Grace to the Humble

Daniel chapter 4 is unique because it appears to be an open letter from Nebuchadnezzar himself. This letter is a summary of a series of events that ended in Nebuchadnezzar’s humble surrender to the Lordship of the “King of Heaven.” 

Nebuchadnezzar recounts the story of a dream that was troubling him. The dream was a prophecy that he would lose his mind and be like an animal until he “acknowledged that the Most High is sovereign over all kingdoms on earth and gives them to anyone he wishes.” (Dan. 4:25) 

About 12 months after the dream Nebuchadnezzar was walking on the roof of his royal palace and admiring his own great accomplishments saying to himself, “is not this the great Babylon I have built as the royal residence, by my mighty power and for the glory of my majesty?” (Dan. 4:30) The dream was fulfilled and Nebuchadnezzar lived in the wilderness as an animal until he repented and humbled himself before God at which time God restored his kingdom to him. Nebuchadnezzar ends the letter with this acknowledgement: “His dominion is an eternal dominion; His kingdom endures from generation to generation. All the people of the earth are regarded as nothing. He does as He pleases with the powers of heaven and the people of the earth. No one can hold back his hand or say to him: “what have you done?”… Now I, Nebuchadnezzar, praise and exalt and glorify the King of heaven, because everything He does is right and all His ways are just. And those who walk in pride He is able to humble.” (Dan. 4:34b-35, 37)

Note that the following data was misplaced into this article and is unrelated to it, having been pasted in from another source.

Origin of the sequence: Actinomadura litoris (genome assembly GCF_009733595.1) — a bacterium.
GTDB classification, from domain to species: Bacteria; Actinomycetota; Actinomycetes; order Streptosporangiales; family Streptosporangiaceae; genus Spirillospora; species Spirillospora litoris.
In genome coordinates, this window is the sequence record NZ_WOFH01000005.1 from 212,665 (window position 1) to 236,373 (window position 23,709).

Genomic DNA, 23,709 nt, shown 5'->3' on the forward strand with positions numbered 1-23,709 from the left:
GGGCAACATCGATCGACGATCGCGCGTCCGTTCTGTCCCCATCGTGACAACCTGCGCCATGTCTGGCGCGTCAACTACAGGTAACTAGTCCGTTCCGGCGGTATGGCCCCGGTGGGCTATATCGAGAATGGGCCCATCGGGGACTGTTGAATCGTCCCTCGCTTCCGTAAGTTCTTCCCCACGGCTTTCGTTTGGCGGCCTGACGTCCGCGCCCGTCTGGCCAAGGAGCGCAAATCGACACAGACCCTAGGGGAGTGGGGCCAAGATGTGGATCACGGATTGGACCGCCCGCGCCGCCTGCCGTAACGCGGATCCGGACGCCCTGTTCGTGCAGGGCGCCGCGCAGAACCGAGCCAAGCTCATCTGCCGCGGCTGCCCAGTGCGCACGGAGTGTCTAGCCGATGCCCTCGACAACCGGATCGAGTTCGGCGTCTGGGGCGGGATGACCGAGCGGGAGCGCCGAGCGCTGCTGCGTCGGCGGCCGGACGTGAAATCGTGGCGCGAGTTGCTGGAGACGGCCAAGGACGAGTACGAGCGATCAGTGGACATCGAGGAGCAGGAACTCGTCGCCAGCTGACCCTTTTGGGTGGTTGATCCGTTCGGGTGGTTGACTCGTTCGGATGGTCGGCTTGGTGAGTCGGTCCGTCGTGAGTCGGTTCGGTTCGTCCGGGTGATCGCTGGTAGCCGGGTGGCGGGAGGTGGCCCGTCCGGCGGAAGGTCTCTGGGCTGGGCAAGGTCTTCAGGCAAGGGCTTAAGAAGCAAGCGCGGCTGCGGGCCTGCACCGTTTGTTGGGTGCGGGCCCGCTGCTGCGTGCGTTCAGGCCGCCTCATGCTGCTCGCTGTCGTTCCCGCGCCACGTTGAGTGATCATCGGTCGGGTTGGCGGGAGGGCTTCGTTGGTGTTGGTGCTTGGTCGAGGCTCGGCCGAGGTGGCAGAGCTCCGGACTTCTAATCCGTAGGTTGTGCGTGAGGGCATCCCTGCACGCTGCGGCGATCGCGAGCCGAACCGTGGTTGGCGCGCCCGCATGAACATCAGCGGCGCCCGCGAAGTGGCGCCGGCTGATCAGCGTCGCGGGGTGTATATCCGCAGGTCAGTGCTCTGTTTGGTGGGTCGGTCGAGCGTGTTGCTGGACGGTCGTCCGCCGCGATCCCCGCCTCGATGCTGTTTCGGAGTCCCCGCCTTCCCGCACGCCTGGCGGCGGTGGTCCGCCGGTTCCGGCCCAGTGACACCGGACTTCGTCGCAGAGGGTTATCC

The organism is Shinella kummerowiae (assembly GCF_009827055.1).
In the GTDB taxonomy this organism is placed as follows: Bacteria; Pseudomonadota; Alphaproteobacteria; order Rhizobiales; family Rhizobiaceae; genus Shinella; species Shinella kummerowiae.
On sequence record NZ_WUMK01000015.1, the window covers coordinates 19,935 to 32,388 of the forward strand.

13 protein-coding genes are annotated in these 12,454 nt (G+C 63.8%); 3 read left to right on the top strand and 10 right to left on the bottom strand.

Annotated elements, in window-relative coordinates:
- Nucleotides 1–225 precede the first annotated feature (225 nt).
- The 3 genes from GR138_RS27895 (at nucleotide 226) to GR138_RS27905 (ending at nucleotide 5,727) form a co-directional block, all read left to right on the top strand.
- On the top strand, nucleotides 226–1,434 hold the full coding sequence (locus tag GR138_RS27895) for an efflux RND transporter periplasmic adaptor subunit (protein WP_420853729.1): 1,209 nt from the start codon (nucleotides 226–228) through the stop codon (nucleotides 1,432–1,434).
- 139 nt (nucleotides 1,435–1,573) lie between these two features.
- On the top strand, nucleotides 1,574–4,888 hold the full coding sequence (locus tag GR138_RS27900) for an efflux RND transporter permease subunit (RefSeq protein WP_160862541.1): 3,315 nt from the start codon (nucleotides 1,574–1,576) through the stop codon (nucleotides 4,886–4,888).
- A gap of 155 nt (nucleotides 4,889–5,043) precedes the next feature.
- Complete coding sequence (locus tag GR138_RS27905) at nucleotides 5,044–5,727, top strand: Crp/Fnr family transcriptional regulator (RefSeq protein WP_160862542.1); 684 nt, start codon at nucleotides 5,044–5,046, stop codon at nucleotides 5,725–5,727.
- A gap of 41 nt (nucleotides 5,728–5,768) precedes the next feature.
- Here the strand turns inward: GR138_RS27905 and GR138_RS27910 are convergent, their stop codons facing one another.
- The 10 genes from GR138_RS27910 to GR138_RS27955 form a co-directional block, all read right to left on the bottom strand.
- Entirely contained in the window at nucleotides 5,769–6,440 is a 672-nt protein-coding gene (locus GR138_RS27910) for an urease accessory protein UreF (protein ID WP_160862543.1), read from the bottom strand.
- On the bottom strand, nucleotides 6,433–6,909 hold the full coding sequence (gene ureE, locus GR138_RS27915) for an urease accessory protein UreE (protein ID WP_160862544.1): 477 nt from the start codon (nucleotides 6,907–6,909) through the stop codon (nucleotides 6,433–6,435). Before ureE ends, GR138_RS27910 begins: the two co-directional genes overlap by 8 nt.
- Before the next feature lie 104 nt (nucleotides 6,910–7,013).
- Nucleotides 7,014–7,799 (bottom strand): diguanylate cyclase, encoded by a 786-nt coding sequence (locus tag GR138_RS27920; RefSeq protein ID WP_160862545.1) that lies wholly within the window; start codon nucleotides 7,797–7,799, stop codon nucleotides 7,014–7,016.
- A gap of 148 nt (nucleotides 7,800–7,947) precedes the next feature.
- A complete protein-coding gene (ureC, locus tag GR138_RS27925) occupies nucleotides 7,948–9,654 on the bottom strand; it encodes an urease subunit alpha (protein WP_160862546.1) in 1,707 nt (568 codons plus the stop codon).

These words are a far cry from Nebuchadnezzar’s self-exultation found in verse 30 and they give us a glimpse into the character of God as the One who “opposes the proud but gives grace to the humble.” (1 Pet. 5:5) This is a major theme throughout all of scripture. In fact, God says in Proverbs 8:13, “I hate pride and arrogance.” Daniel gives us an insight into what it is about pride that God hates in Daniel 4:27 when he counsels Nebuchadnezzar to renounce his sins “by doing what is right, and your wickedness by being kind to the oppressed.” Pride holds God in contempt and declares “everything I do is right and all my ways are just.” Pride is a glory thief, worshipping the self and beholding the self as most glorious and worthy. The outworking of pride is disregard for God’s desires, His order, His commands, His passion, and results in a life that is against God. Paul says in Romans 12:3 to not think of ourselves more highly than we ought and to have a sober judgement about ourselves in respect to God’s glory and majesty. Humbling ourselves before God means acknowledging God for who He truly is and what we truly are, submitting to God’s will and desires, and considering others as more important than ourselves. True humility is something that pleases God and He promises to give grace to, exalt, give honor to, and have regard for the humble. 

Scripture for Further Study

“Humble yourselves, therefore, under God’s mighty hand, that he may lift you up in due time.” (1 Peter 5:6)

1 Peter 5:5-6 “all of you, clothe yourselves with humility toward one another, because, “God opposes the proud but shows favor to the humble.” Humble yourselves, therefore, under God’s mighty hand, that He may lift you up in due time.” 

Isaiah 66:2 “These are the ones I look on with favor: those who are humble and contrite in spirit, and who tremble at my word.”

Proverbs 16:5 “The Lord detests all the proud of heart. Be sure of this: They will not go unpunished.”

Study Questions

What is it about pride that God hates so much?

Do you see the pride in your own heart? If not, why not? If so, what should you do with that?

How is it that you can appear to be doing all the right things, but your heart still be puffed up in pride?



Study Guide by:

Patrick O’Rourke, Redeemer Church Groups Minister

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